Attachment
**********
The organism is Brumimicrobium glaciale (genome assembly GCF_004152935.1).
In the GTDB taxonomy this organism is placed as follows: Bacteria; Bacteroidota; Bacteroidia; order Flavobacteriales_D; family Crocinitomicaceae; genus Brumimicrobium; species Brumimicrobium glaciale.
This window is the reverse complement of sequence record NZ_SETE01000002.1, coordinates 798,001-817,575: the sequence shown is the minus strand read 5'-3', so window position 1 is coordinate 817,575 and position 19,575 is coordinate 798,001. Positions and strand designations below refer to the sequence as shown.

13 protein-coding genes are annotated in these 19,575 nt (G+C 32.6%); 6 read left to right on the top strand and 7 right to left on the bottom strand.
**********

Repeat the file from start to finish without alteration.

The organism is Brumimicrobium glaciale (genome assembly GCF_004152935.1).
In the GTDB taxonomy this organism is placed as follows: Bacteria; Bacteroidota; Bacteroidia; order Flavobacteriales_D; family Crocinitomicaceae; genus Brumimicrobium; species Brumimicrobium glaciale.
This window is the reverse complement of sequence record NZ_SETE01000002.1, coordinates 798,001-817,575: the sequence shown is the minus strand read 5'-3', so window position 1 is coordinate 817,575 and position 19,575 is coordinate 798,001. Positions and strand designations below refer to the sequence as shown.

13 protein-coding genes are annotated in these 19,575 nt (G+C 32.6%); 6 read left to right on the top strand and 7 right to left on the bottom strand.